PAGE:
Sunday, January 12, 2014

We Have Seen His Star in the East

Tomorrow is the Octave Day of the Feast of the Epiphany:  January 6th, the day on which, according to tradition, the Three Kings ended their search for the Child of whose birth they had read in the stars.  It is an event that has been much celebrated in Western art and in music.  And with the octave day comes the official end of Christmastide.

I though I'd celebrate the last liturgical day of Christmas by sharing several of the Adoration of the Magi works from the wonderful museum at  El Reial Monestir de Santa Maria de Pedralbes and a last piece of music for the season.   The styles - both artistically and theologically - are disparate but none the less celebrate the last Feast of Christmas.

The most famous modern Epiphany carol is, of course, We Three King, written in 1857 by John Henry Hopkins Jr, the rector of an Episcopal church in Pennsylvania.  He had written it for a Christmas pageant at the seminary where he taught.  It was the first "American" carol to be included in Christmas Carols Old and New.

And as the most popular Epiphany carol comes from America I thought I'd post another lovely American carol for the Feast as an end to this year's Christmastide musical posts.

Oh Beautiful Star of Bethlehem is a modern carol in the tradition of Southern Baptist gospel music.  It was written by a Tennessee farmer, Robert Fischer Boyce in 1938.   With eleven children in the house Mr Fischer couldn't find peace and quiet so retired to the cow barn and wrote the words for what was to become a much recorded gospel carol.  His daughter Nannie-Lou Taylor helped him with the music and it was eventually published by  James D. Vaughan Music Publishing.  At one point this led to the carol being attributed to Adger M. Pace, an music editor at the company.  As was usual for the time Boyce received a flat fee for the song and gave up all rights and royalties to the music publisher.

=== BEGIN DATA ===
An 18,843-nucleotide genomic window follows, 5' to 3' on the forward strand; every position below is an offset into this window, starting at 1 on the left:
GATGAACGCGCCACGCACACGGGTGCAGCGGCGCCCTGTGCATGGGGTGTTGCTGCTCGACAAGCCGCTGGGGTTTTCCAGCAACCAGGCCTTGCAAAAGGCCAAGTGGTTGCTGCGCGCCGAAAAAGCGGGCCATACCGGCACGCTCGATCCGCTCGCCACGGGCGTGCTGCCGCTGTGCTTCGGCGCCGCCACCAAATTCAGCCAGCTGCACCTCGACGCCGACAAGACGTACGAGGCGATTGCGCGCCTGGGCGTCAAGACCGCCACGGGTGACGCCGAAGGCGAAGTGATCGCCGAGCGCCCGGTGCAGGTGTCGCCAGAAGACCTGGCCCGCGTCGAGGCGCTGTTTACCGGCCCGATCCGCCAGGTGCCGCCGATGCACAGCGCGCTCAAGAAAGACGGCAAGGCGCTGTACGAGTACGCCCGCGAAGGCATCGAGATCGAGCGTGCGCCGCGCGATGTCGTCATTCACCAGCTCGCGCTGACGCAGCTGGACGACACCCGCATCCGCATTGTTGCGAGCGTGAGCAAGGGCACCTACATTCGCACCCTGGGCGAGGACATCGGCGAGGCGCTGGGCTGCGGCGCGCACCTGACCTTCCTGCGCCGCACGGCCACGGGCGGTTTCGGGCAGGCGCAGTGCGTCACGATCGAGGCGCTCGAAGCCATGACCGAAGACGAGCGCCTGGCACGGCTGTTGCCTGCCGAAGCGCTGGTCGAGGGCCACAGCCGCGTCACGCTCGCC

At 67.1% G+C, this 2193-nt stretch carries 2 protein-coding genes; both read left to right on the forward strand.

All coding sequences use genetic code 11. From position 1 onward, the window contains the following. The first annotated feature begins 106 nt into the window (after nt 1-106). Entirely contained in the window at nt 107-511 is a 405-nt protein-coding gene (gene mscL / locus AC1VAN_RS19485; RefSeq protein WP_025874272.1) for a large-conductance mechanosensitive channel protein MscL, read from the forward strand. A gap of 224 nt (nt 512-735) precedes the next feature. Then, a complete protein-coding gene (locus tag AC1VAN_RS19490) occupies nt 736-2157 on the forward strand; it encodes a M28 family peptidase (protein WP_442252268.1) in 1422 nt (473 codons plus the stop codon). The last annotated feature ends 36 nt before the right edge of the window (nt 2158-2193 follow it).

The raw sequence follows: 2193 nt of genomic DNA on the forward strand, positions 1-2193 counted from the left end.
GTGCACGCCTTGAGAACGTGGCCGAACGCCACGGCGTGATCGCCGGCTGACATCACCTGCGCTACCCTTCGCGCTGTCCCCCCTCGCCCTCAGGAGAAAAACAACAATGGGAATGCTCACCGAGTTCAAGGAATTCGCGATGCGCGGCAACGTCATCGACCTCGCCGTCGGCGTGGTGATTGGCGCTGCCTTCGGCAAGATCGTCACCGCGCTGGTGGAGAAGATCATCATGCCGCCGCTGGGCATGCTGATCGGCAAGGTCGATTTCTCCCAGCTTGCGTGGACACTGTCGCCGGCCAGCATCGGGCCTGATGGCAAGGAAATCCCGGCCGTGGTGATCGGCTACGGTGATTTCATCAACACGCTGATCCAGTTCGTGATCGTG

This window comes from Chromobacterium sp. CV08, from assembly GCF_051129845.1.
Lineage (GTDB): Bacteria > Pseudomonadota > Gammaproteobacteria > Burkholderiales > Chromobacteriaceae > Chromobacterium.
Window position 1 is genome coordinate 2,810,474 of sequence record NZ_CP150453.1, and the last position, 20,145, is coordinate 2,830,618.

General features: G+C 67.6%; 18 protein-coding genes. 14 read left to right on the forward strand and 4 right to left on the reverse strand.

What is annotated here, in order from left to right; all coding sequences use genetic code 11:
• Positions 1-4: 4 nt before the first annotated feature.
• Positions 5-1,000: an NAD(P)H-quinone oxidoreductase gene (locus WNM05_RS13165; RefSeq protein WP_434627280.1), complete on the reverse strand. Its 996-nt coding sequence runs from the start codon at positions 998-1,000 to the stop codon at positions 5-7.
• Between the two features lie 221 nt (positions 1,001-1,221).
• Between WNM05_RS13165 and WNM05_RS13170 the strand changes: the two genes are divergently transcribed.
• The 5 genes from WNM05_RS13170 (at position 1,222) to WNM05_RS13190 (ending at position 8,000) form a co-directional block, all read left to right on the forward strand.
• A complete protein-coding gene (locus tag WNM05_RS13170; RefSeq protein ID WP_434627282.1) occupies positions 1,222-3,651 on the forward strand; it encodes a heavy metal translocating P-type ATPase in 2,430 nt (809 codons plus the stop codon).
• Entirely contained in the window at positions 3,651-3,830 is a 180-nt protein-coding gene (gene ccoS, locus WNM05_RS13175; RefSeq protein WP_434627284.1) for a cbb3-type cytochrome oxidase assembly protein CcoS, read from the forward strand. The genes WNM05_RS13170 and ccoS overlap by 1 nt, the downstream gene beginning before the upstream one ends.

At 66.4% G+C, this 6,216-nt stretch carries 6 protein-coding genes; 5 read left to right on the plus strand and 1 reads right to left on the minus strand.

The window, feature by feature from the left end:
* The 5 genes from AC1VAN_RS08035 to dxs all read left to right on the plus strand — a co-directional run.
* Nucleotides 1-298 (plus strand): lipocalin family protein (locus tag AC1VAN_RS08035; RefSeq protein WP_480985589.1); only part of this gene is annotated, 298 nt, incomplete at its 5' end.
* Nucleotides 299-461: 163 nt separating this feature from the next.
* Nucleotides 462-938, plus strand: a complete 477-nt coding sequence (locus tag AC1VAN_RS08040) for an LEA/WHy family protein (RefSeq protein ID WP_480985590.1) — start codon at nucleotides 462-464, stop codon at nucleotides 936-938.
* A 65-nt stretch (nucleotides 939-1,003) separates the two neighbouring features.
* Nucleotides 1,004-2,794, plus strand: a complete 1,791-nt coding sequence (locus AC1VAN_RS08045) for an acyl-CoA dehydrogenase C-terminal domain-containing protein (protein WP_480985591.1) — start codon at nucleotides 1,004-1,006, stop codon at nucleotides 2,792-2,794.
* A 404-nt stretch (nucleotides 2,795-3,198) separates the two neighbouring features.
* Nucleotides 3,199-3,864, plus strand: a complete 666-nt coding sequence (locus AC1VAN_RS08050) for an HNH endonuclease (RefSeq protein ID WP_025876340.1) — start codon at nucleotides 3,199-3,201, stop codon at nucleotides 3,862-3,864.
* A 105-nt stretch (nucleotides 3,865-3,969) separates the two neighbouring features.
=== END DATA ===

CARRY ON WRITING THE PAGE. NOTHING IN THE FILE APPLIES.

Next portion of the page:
It was first recorded in 1953 but has since become a standard on gospel, country and cross-over Christmas albums.  It has been a feature in many of the Gaither Homecoming Christmas concerts.  I've always loved these concerts - perhaps not the theology behind them but certainly the music and here is a great version from one of their recorded specials.  Ben  Speer is very much in the old style gospel (and sadly his voice has lost much of its power) while Amy Lambert is more modern in her delivery.  But as with so many of the Gaither recordings its the ensemble that makes things take flight.

The tree has been taken down, the decorations put away, the Christmas CDs shelved for another year.  But where we living in another time there would be one more celebration before we went back to the humdrum days of winter.  But more about that tomorrow.

January 12 - 1554: Bayinnaung, who would go on to assemble the largest empire in the history of Southeast Asia, is crowned King of Burma.
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1 comment:

David said...

I always feel a bit queasy about the three kings because of course it is their intelligence to Herod that triggers the massacre of the innocents and the flight into Egypt. John Adams captures both sides of the nativity story so daringly in El Nino.

And of course massacre images in art are all hideously gruesome.